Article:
Back at the business committee, asked if he is happy with pay rates for post office operators, Nick Read, the chief executive, says he is not.

Q: Can you commit to ensuring all post office operators get X% of the minimum wage?

Read says the Post Office has hardship funds. It wants to ensure the proportion of revenue going to post office operators increases year on year.

Pause in Gaza fighting leading to sustainable ceasefire ‘in reach right now’, Foreign Office minister Andrew Mitchell tells MPs

Turning away from the business committee, Andrew Mitchell, the development minister and de facto deputy foreign secretary, has told MPs that a pause in the conflict in Gaza which could pave the way for a sustained ceasefire is “in reach right now”,

In a statement to MPs, he said:

The most effective way to end the fighting in Gaza, the absolute focus of our diplomatic efforts right now, is to agree an immediate humanitarian pause.

This would allow for the safe release of hostages and a significant increase in the aid going to Gaza.

Crucially, it would also provide a vital opportunity to establish the conditions for a genuinely long-term and sustainable ceasefire without a return to destruction, fighting and loss of life.

That is the position shared by our close partners. It is an outcome that we believe is in reach right now and we urge all sides to seize it.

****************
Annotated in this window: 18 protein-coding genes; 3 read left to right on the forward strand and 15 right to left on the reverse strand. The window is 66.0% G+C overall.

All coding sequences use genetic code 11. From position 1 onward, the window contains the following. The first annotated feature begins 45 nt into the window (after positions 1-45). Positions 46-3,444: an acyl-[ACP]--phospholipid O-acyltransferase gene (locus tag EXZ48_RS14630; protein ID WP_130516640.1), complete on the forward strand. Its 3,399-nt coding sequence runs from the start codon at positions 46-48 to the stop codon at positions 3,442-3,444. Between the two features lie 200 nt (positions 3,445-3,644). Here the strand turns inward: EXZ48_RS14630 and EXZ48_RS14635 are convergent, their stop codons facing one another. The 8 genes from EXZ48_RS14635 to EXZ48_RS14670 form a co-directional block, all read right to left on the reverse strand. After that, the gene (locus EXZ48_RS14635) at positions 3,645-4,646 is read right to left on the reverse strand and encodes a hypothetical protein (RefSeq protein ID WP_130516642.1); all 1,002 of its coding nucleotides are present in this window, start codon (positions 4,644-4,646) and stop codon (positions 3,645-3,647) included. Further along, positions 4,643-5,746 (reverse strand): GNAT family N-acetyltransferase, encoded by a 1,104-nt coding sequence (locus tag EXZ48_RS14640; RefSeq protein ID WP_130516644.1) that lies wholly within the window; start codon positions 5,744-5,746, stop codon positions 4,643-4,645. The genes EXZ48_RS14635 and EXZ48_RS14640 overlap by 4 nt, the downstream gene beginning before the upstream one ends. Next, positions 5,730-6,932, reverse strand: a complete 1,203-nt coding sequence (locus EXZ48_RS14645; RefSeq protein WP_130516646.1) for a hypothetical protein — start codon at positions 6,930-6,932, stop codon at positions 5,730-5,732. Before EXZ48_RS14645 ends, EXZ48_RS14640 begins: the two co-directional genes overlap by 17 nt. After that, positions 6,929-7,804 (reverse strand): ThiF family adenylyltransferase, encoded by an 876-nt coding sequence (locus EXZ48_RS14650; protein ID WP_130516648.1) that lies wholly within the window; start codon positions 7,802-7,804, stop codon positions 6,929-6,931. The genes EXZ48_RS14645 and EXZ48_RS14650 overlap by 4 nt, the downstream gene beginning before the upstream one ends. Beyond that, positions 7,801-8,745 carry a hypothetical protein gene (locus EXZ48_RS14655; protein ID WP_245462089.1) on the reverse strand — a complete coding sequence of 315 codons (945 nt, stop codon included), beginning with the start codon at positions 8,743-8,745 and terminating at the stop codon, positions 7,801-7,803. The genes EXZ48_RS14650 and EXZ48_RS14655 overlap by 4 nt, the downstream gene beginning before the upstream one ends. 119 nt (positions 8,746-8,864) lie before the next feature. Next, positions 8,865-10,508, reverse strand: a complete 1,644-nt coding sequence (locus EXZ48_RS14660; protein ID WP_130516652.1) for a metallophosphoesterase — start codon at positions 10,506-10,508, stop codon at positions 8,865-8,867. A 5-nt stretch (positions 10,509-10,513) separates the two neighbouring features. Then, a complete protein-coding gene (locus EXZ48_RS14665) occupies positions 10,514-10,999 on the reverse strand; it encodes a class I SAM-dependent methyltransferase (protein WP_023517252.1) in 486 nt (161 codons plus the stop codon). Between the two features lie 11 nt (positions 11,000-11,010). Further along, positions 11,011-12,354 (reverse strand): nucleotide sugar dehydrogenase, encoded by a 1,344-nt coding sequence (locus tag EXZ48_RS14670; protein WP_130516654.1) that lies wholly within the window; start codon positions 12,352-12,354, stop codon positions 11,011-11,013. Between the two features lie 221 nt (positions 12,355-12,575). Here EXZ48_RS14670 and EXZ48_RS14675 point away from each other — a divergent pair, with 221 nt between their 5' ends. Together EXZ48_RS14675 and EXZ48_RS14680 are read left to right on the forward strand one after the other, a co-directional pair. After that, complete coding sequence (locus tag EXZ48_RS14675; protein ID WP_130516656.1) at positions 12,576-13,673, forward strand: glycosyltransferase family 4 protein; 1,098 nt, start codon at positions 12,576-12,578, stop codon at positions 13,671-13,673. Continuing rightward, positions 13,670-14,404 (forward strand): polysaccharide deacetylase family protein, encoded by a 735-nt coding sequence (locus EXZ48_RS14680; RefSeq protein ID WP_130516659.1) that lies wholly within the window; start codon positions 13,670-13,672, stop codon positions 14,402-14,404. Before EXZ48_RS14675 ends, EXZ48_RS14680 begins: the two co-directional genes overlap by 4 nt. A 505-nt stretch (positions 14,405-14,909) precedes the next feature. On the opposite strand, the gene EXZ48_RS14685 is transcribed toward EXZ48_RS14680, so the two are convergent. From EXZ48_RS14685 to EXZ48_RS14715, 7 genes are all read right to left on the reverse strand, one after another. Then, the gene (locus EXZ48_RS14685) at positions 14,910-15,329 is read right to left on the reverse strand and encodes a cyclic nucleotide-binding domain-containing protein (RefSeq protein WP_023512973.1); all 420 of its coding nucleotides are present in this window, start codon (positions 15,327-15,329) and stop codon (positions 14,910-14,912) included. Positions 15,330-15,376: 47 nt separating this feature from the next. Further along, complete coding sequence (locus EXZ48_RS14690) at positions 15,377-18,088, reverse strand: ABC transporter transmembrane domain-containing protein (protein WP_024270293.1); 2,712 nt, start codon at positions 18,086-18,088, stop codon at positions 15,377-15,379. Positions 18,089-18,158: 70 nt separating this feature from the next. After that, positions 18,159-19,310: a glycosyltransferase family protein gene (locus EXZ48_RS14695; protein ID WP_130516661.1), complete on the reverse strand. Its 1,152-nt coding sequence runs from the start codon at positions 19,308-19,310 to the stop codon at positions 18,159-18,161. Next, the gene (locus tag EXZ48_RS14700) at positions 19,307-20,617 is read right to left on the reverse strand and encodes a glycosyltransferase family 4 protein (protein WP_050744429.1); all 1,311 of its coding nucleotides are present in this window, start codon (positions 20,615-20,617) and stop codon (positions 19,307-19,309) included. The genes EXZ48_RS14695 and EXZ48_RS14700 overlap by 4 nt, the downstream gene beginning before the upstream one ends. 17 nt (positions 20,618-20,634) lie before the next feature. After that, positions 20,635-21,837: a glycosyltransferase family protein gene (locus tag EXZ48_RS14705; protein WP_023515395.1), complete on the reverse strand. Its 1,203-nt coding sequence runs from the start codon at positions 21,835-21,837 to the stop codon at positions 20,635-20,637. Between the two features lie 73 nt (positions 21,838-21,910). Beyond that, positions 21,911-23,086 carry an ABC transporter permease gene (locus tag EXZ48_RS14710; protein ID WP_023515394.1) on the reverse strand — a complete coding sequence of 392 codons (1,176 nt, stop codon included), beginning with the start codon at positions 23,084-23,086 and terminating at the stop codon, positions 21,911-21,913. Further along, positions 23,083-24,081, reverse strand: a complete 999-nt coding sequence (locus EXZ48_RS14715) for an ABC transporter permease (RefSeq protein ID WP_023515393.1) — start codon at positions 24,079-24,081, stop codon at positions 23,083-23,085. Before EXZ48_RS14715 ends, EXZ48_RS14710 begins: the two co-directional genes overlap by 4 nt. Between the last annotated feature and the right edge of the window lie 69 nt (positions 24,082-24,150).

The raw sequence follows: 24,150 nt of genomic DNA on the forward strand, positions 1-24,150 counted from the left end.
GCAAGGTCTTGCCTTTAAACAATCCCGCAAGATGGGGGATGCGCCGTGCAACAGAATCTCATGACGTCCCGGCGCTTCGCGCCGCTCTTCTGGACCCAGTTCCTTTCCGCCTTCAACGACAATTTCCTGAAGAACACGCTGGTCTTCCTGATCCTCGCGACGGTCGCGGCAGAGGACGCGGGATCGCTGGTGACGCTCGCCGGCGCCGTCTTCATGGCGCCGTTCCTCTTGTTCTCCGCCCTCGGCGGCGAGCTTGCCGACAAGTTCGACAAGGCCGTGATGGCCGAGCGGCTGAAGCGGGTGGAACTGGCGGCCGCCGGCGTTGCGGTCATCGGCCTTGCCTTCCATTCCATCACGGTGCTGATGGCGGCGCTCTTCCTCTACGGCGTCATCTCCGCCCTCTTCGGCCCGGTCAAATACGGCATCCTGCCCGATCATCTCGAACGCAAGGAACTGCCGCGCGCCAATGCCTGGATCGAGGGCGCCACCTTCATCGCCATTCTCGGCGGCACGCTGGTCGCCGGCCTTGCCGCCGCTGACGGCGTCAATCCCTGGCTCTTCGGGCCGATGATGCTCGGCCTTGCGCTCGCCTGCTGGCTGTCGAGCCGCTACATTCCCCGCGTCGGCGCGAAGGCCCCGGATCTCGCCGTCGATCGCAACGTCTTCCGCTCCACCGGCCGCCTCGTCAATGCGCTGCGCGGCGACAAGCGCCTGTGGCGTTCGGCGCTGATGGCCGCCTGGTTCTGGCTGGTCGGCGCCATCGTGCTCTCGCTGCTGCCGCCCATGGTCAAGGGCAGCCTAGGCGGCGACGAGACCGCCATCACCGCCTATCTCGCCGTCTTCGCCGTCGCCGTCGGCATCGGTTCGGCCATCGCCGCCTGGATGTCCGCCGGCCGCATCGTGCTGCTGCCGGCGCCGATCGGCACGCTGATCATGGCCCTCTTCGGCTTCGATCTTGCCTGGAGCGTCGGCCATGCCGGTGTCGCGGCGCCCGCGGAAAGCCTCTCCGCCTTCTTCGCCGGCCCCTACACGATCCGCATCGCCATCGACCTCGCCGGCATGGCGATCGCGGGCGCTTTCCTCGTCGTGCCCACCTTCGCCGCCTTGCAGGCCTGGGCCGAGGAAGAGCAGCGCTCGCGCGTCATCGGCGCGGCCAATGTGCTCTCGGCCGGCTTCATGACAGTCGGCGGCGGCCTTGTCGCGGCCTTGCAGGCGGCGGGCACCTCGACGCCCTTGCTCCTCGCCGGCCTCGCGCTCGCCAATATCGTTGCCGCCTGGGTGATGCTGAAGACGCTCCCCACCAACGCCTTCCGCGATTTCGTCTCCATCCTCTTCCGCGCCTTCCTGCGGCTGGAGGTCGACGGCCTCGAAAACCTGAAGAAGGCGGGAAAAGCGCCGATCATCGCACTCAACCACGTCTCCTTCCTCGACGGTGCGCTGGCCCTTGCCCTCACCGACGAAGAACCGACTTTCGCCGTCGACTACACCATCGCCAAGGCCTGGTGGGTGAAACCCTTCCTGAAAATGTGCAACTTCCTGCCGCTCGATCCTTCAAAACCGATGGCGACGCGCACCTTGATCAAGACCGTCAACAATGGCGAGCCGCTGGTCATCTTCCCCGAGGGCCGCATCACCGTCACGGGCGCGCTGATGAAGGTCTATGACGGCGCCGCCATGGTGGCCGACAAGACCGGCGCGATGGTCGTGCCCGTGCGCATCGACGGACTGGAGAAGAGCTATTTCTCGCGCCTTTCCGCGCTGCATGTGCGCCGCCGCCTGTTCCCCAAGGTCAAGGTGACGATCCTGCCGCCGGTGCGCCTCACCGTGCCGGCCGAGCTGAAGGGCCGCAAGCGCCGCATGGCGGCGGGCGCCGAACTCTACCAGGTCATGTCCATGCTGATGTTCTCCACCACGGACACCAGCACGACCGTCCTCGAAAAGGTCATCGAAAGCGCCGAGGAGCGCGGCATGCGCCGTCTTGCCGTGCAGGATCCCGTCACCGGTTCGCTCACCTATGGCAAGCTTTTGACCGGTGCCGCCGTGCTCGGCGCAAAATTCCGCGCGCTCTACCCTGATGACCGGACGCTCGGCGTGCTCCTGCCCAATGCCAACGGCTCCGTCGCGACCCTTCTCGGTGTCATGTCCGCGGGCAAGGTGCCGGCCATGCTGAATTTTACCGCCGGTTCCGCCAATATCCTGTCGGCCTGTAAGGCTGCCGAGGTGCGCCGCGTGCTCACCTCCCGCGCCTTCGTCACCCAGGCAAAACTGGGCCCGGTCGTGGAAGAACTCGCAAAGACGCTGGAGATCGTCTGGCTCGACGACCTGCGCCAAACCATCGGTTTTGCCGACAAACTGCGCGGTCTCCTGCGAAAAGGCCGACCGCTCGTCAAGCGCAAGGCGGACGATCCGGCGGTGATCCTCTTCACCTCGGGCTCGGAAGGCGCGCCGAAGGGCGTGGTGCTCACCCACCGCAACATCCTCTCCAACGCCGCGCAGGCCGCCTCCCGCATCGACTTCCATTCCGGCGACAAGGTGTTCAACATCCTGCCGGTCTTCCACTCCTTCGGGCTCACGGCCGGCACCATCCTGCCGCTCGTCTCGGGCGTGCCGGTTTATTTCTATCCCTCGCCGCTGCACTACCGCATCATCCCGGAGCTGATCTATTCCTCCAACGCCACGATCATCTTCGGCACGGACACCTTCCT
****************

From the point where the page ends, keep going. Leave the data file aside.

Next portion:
Henry Staunton’s conduct ‘somewhat erratic’ in weeks before he was sacked as Post Office chair, MPs told

Asked about allegations that one of the problems with Henry Staunton was that he was not “alert” during meetings, Tidswell says that is not a concern he raised. But he says he was the person who had to tell Staunton that there had been a complaint about him and that after that his conduct changed. “His behaviour changed in a way that was somewhat erratic,” Tidswell says. He says this happened from November. But Staunton was not falling asleep in meetings, he says.

Andy McDonald (Ind) takes Nick Read back to the Vamos letter. (See 1.24pm.)

Read says he did not tell the Post Office board about the need to send that letter to the Ministry of Justice. He says he did not feel the need to do that.


Updated at 

Ben Tidswell, chair of the Post Office’s remediation committee, told the business committee that Carl Creswell, an official from the Department for Business and Trade, was right when he told the committee earlier that Tidswell had told him that some board members might resign if Henry Staunton were not sacked. (See 11.14am.)

Asked about the allegations against Staunton, Tidswell said:

There were a number of concerns, the most significant of which were that Mr Staunton was obstructing investigations and particularly the investigation into him, the whistleblowing investigation into him. And he had taken steps to circumvent the shareholder’s position in relation to the appointment of my replacement.